I'm playing around with programmatically forming DAOs. Essentially I want to create a frontend users can come to, type in a name, click a button and deploy a smart contract. I'd like to display a list of smart contracts that user has previously deployed so I'll need some way to query for contracts owned by that user's wallet address.

Is there a way to relate smart contracts to a wallet address in a way that's queryable?


contract CoolDAO {
    string name;
    address public owner;

    constructor(string _name) payable {
        name = _name;
        owner = msg.sender;

    function getName() public view returns (string memory) {
        return name;

Users should be able to:

  1. Deploy this contract with a particular name
  2. See a list of all the contracts they've previously deployed.

My first thought is that I would create an NFT collection representing ownership of the contracts - then when the user deploys a contract, I'd mint an NFT for them with an attribute that points to that contract's address. Then if I wanted to know what contracts that user owned, I could query for any NFTs they own from that collection. (Essentially I'd be using an NFT as a many-to-many table)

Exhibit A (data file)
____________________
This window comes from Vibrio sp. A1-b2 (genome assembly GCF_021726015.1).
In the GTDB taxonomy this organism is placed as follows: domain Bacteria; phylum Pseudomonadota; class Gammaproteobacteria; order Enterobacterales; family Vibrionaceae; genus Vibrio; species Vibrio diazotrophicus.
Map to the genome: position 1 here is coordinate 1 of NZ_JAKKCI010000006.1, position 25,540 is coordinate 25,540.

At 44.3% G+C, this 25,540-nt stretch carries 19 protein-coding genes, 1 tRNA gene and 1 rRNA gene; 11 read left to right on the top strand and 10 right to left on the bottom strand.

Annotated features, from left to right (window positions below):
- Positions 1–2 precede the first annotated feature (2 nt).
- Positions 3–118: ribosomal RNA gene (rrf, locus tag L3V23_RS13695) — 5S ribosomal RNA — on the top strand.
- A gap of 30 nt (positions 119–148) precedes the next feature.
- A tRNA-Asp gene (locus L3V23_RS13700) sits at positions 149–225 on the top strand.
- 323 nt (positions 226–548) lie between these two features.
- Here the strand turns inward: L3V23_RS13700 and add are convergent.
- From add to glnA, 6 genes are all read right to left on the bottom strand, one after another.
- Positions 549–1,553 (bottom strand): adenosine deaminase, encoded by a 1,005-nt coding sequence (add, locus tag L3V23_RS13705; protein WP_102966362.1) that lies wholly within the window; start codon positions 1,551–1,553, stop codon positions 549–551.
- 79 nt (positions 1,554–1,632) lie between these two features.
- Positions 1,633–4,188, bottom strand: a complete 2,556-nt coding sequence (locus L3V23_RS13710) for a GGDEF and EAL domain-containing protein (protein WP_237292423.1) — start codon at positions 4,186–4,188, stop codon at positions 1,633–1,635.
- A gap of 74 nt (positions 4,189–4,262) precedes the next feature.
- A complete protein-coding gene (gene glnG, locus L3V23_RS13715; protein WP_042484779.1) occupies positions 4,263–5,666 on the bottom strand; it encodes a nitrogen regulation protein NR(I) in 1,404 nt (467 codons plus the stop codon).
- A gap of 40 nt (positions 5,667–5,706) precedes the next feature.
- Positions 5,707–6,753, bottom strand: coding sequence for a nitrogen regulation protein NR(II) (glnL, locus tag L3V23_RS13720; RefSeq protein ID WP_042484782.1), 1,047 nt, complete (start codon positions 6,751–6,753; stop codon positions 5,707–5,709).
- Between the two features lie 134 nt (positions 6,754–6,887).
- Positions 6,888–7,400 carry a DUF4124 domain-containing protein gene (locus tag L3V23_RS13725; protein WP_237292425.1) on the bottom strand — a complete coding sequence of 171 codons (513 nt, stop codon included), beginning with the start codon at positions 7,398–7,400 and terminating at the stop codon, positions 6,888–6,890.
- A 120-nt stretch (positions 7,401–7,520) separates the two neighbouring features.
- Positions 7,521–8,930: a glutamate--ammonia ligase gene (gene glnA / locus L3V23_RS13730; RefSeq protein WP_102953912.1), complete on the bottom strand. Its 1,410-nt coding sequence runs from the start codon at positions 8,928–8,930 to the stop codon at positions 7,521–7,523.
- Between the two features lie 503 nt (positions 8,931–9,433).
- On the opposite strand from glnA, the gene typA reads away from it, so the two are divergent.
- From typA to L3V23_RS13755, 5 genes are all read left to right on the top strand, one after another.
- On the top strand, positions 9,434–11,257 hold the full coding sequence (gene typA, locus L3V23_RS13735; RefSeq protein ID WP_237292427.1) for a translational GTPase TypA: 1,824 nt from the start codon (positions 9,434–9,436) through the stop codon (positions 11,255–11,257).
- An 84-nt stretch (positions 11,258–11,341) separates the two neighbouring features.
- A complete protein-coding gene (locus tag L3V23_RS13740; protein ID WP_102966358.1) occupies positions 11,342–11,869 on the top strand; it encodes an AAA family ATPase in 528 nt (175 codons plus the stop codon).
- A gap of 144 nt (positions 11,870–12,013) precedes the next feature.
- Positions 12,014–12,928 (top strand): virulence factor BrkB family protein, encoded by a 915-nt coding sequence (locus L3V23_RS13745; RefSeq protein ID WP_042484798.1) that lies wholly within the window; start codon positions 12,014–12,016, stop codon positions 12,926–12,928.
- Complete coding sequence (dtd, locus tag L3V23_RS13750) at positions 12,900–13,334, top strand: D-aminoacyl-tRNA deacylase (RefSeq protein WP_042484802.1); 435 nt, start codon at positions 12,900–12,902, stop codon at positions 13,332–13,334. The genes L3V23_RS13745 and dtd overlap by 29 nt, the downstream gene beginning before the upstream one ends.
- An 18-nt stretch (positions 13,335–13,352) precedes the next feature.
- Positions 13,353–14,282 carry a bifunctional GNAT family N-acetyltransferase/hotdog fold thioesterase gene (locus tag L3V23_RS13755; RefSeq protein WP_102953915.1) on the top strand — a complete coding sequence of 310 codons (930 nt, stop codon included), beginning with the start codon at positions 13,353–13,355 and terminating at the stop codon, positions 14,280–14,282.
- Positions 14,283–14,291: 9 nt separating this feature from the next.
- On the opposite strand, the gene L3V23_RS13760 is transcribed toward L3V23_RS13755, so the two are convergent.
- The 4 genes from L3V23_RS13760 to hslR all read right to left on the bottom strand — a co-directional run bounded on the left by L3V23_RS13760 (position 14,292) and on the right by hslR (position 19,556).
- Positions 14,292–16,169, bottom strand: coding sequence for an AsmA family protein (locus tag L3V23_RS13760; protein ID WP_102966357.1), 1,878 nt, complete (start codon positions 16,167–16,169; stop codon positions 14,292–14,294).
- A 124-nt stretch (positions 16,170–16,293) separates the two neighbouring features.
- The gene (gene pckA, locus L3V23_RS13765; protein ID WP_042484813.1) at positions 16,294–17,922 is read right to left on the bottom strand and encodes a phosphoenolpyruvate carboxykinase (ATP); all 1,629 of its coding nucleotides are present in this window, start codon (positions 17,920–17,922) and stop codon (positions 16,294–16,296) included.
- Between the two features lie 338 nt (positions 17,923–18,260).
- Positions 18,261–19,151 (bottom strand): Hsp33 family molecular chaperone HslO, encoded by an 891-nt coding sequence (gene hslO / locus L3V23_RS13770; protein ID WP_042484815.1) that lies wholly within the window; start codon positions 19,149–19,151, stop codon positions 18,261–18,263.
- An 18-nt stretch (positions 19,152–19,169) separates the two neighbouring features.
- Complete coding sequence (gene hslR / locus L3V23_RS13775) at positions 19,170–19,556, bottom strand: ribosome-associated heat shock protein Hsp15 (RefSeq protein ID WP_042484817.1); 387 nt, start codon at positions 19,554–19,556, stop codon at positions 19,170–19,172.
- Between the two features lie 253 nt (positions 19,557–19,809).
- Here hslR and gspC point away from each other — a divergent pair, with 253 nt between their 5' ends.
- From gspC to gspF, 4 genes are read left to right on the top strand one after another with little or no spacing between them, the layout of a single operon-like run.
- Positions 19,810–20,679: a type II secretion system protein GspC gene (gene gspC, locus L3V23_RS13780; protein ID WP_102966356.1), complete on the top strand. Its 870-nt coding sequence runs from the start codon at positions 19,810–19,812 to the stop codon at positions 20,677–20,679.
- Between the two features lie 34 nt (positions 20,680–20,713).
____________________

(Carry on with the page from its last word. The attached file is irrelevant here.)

Is there a more straightforward approach to handle this?

  • Why not just store the info to a regular database? Commented Jan 12, 2022 at 20:03
  • I probably will but I'd rather not rely on my own database as the source of truth but rather as a cache. I want to be confident that if anything went wrong with my database, I'd be able to repopulate it by reading from the blockchain
    – user91324
    Commented Jan 12, 2022 at 20:46

1 Answer 1


Since you want to use the blockchain to store the information, I recommend a contract factory pattern.

So you should have one contract factory contract. That contract acts as a factory: it creates contracts upon demand. At the same time, it keeps track of who has deployed what contract.

Whenever you need information about who has deployed what, you just query the factory for the information.

Your Answer

By clicking “Post Your Answer”, you agree to our terms of service and acknowledge you have read our privacy policy.

Not the answer you're looking for? Browse other questions tagged or ask your own question.